March 12, 2018
Mental health has been a big topic in the news lately. Arguments range from those wanting mental health checks before gun licenses are given, to others wishing the United States to do a “better job” at recognizing and caring for mental illnesses.
Mental illness is often a topic of conversation surrounding criminal cases as well. You’ve probably seen more than a few movies and TV shows in which a man claims he didn’t commit a crime consciously, and he is allowed to leave with no jail time. Instead, only a “brief stay” in an institution is required. This seems like a big Hollywood version of a reward. These movies make it seem like the right and simple thing to do when one is accused of a crime, resulting in an easy “out.” However, we know it’s not so easy and one truly does not get off scot-free.
Each state treats the insanity defense very differently. Texas recognizes it and allows it to be used in criminal cases, while other states like Kansas and Montana do not. Texas follows the M’Naghten rule, which essentially states that one cannot be punished traditionally for a crime if they are found to have not criminally intended to commit that crime. Determining one’s mental state, however, is not an easy task. In order to prove lack of intent for this crime under this test, the defense team has to prove that the defendant does in fact have a mental illness and that it inhibited his or her ability to control his or her behavior under the law.
The Hollywood version of the insanity defense typically shows mentally healthy people who go through a temporary period of psychosis or a “mysterious” ailment. In Texas, one typically has to have a consistent and advanced mental illness for the insanity defense to be permitted.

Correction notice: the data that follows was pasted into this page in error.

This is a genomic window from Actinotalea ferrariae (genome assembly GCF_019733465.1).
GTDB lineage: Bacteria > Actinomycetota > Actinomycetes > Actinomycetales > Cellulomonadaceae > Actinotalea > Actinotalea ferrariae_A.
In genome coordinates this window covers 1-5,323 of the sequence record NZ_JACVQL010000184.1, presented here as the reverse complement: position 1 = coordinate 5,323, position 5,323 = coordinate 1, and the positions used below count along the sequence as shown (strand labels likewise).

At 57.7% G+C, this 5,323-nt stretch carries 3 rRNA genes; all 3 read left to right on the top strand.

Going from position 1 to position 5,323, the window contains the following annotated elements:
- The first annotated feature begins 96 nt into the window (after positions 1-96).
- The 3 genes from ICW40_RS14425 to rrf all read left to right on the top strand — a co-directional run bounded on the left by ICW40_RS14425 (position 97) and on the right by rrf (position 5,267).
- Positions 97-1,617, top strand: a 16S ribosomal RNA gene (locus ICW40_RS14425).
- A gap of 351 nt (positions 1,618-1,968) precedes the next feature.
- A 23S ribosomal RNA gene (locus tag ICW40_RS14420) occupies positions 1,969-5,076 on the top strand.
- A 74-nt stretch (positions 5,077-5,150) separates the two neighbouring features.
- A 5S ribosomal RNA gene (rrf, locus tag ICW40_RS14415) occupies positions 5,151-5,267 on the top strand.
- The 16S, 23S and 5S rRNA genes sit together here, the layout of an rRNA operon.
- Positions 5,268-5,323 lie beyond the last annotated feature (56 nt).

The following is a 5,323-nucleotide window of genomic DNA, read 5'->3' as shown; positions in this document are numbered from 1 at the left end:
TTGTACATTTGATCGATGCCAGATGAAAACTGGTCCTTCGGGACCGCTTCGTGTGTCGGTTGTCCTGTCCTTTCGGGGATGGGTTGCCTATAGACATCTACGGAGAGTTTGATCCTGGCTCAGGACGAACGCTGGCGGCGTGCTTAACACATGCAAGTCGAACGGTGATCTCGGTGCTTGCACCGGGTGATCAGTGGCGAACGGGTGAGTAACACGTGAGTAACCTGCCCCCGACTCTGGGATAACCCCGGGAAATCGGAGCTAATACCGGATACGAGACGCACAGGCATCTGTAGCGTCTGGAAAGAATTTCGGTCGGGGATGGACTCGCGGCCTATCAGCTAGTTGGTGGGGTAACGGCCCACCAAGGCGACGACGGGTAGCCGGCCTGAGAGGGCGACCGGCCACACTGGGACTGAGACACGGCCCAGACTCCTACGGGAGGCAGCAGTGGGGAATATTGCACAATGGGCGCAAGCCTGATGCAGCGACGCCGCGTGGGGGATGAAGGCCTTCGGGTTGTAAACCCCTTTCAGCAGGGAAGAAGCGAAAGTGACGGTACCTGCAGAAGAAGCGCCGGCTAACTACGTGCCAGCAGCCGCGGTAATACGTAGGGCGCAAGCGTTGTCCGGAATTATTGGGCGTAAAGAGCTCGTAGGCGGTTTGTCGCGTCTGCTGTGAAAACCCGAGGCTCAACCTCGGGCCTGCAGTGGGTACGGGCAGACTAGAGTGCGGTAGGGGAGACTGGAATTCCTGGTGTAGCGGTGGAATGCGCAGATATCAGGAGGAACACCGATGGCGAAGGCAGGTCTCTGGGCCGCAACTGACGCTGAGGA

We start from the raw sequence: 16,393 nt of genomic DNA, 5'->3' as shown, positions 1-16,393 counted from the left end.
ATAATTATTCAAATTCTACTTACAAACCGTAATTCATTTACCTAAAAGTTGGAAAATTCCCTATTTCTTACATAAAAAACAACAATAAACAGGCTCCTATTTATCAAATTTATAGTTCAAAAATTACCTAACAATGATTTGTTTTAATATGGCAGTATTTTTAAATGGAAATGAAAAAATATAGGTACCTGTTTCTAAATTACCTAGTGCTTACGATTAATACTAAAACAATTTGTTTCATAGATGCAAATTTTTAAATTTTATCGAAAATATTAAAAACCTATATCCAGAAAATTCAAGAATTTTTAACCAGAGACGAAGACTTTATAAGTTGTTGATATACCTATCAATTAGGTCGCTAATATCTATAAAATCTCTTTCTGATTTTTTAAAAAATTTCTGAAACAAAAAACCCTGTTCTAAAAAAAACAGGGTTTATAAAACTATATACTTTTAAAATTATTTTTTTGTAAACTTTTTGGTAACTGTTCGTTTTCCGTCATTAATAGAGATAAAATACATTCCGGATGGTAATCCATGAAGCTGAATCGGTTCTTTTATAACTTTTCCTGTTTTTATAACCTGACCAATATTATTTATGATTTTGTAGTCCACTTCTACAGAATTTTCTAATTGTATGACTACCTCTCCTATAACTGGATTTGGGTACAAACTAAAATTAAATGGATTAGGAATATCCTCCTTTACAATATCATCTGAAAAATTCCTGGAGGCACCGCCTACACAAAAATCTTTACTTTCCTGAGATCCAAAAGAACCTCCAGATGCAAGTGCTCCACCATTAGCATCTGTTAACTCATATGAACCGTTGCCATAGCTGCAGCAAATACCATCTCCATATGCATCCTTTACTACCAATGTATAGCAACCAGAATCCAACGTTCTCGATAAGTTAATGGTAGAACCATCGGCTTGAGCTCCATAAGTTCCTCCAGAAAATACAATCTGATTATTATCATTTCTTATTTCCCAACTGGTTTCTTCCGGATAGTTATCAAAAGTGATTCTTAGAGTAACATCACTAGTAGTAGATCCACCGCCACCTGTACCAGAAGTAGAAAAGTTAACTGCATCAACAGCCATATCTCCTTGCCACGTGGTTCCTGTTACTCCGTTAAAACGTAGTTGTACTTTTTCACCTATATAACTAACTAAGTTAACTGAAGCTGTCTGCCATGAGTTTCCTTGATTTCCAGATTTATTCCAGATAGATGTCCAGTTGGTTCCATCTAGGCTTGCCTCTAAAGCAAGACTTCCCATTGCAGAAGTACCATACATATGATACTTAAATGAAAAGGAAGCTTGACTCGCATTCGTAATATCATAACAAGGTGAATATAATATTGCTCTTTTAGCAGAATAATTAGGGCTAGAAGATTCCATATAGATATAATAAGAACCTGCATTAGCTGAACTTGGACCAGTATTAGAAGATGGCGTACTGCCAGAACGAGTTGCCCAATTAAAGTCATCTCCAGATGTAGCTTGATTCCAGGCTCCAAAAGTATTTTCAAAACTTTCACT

In the event you need to plea insanity, medical professionals who specialize in diagnosing these types of illnesses will conduct tests and expert witnesses will testify during the trial.
Here’s the kicker: you are essentially admitting guilt with an insanity plea. The facts of the case are that you committed a crime, but your intention was not to commit that crime. If you are deemed able to understand the difference between right and wrong at the time of your crime, you risk automatically throwing yourself in the guilty ring.
As you can see, pleading insanity in a criminal case is far more difficult and risky than anything in pop culture has made it out to be. If you or someone you know is charged with a crime and this defense is being used, you need an attorney that understands the intricacies of the insanity plea.
For a free, confidential consultation contact the Law Offices of Daniel & Hudson at 210-222-2297. We are available 24 hours a day, 7 days a week.